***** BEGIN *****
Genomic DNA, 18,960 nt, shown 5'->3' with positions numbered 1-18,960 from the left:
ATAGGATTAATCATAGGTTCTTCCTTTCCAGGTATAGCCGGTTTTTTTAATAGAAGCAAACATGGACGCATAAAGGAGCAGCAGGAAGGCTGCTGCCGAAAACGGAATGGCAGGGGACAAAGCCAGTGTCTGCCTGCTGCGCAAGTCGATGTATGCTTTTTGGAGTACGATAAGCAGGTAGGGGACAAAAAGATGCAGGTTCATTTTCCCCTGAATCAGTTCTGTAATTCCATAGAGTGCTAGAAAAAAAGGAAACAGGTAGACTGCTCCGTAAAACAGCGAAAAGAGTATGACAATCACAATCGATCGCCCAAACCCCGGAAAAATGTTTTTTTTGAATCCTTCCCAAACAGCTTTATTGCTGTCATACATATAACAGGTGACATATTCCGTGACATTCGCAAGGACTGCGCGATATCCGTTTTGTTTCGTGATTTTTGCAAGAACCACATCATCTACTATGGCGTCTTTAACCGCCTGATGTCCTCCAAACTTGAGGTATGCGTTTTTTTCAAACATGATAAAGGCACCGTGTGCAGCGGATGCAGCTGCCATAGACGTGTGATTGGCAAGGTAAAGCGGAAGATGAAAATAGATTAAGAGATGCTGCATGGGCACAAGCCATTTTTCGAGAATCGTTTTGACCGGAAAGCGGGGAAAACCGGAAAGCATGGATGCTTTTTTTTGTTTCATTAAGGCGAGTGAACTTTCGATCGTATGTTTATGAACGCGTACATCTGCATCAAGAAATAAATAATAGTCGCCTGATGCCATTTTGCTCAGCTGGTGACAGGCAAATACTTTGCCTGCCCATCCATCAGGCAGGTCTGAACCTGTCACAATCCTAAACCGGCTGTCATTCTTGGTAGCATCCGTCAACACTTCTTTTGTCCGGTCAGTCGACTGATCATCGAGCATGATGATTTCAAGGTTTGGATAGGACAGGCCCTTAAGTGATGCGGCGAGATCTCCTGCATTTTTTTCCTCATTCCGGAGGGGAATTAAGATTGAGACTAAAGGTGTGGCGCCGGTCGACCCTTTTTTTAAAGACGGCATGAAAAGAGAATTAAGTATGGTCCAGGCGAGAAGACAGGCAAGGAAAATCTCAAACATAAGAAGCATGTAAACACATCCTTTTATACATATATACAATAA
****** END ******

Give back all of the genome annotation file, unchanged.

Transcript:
Genomic DNA, 18,960 nt, shown 5'->3' with positions numbered 1-18,960 from the left:
ATAGGATTAATCATAGGTTCTTCCTTTCCAGGTATAGCCGGTTTTTTTAATAGAAGCAAACATGGACGCATAAAGGAGCAGCAGGAAGGCTGCTGCCGAAAACGGAATGGCAGGGGACAAAGCCAGTGTCTGCCTGCTGCGCAAGTCGATGTATGCTTTTTGGAGTACGATAAGCAGGTAGGGGACAAAAAGATGCAGGTTCATTTTCCCCTGAATCAGTTCTGTAATTCCATAGAGTGCTAGAAAAAAAGGAAACAGGTAGACTGCTCCGTAAAACAGCGAAAAGAGTATGACAATCACAATCGATCGCCCAAACCCCGGAAAAATGTTTTTTTTGAATCCTTCCCAAACAGCTTTATTGCTGTCATACATATAACAGGTGACATATTCCGTGACATTCGCAAGGACTGCGCGATATCCGTTTTGTTTCGTGATTTTTGCAAGAACCACATCATCTACTATGGCGTCTTTAACCGCCTGATGTCCTCCAAACTTGAGGTATGCGTTTTTTTCAAACATGATAAAGGCACCGTGTGCAGCGGATGCAGCTGCCATAGACGTGTGATTGGCAAGGTAAAGCGGAAGATGAAAATAGATTAAGAGATGCTGCATGGGCACAAGCCATTTTTCGAGAATCGTTTTGACCGGAAAGCGGGGAAAACCGGAAAGCATGGATGCTTTTTTTTGTTTCATTAAGGCGAGTGAACTTTCGATCGTATGTTTATGAACGCGTACATCTGCATCAAGAAATAAATAATAGTCGCCTGATGCCATTTTGCTCAGCTGGTGACAGGCAAATACTTTGCCTGCCCATCCATCAGGCAGGTCTGAACCTGTCACAATCCTAAACCGGCTGTCATTCTTGGTAGCATCCGTCAACACTTCTTTTGTCCGGTCAGTCGACTGATCATCGAGCATGATGATTTCAAGGTTTGGATAGGACAGGCCCTTAAGTGATGCGGCGAGATCTCCTGCATTTTTTTCCTCATTCCGGAGGGGAATTAAGATTGAGACTAAAGGTGTGGCGCCGGTCGACCCTTTTTTTAAAGACGGCATGAAAAGAGAATTAAGTATGGTCCAGGCGAGAAGACAGGCAAGGAAAATCTCAAACATAAGAAGCATGTAAACACATCCTTTTATACATATATACAATAA